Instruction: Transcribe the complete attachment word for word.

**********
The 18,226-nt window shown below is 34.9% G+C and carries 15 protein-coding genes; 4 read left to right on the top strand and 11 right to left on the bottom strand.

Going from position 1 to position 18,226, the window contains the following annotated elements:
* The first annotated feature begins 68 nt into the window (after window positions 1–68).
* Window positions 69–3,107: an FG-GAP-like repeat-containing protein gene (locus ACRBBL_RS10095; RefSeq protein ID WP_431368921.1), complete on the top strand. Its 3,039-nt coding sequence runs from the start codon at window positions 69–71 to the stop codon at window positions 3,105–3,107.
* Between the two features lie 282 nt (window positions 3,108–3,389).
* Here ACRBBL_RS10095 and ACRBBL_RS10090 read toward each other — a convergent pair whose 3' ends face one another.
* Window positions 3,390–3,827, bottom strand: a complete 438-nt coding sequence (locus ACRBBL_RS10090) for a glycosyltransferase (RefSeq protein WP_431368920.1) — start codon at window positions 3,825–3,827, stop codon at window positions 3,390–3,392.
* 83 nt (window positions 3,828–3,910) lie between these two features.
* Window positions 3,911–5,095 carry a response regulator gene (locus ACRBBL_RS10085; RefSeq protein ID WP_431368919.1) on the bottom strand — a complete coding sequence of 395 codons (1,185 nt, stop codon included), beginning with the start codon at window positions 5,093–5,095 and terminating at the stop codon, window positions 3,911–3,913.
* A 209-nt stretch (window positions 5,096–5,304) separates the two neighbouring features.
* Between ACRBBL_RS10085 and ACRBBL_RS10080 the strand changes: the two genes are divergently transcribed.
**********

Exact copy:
The 18,226-nt window shown below is 34.9% G+C and carries 15 protein-coding genes; 4 read left to right on the top strand and 11 right to left on the bottom strand.

Going from position 1 to position 18,226, the window contains the following annotated elements:
* The first annotated feature begins 68 nt into the window (after window positions 1–68).
* Window positions 69–3,107: an FG-GAP-like repeat-containing protein gene (locus ACRBBL_RS10095; RefSeq protein ID WP_431368921.1), complete on the top strand. Its 3,039-nt coding sequence runs from the start codon at window positions 69–71 to the stop codon at window positions 3,105–3,107.
* Between the two features lie 282 nt (window positions 3,108–3,389).
* Here ACRBBL_RS10095 and ACRBBL_RS10090 read toward each other — a convergent pair whose 3' ends face one another.
* Window positions 3,390–3,827, bottom strand: a complete 438-nt coding sequence (locus ACRBBL_RS10090) for a glycosyltransferase (RefSeq protein WP_431368920.1) — start codon at window positions 3,825–3,827, stop codon at window positions 3,390–3,392.
* 83 nt (window positions 3,828–3,910) lie between these two features.
* Window positions 3,911–5,095 carry a response regulator gene (locus ACRBBL_RS10085; RefSeq protein ID WP_431368919.1) on the bottom strand — a complete coding sequence of 395 codons (1,185 nt, stop codon included), beginning with the start codon at window positions 5,093–5,095 and terminating at the stop codon, window positions 3,911–3,913.
* A 209-nt stretch (window positions 5,096–5,304) separates the two neighbouring features.
* Between ACRBBL_RS10085 and ACRBBL_RS10080 the strand changes: the two genes are divergently transcribed.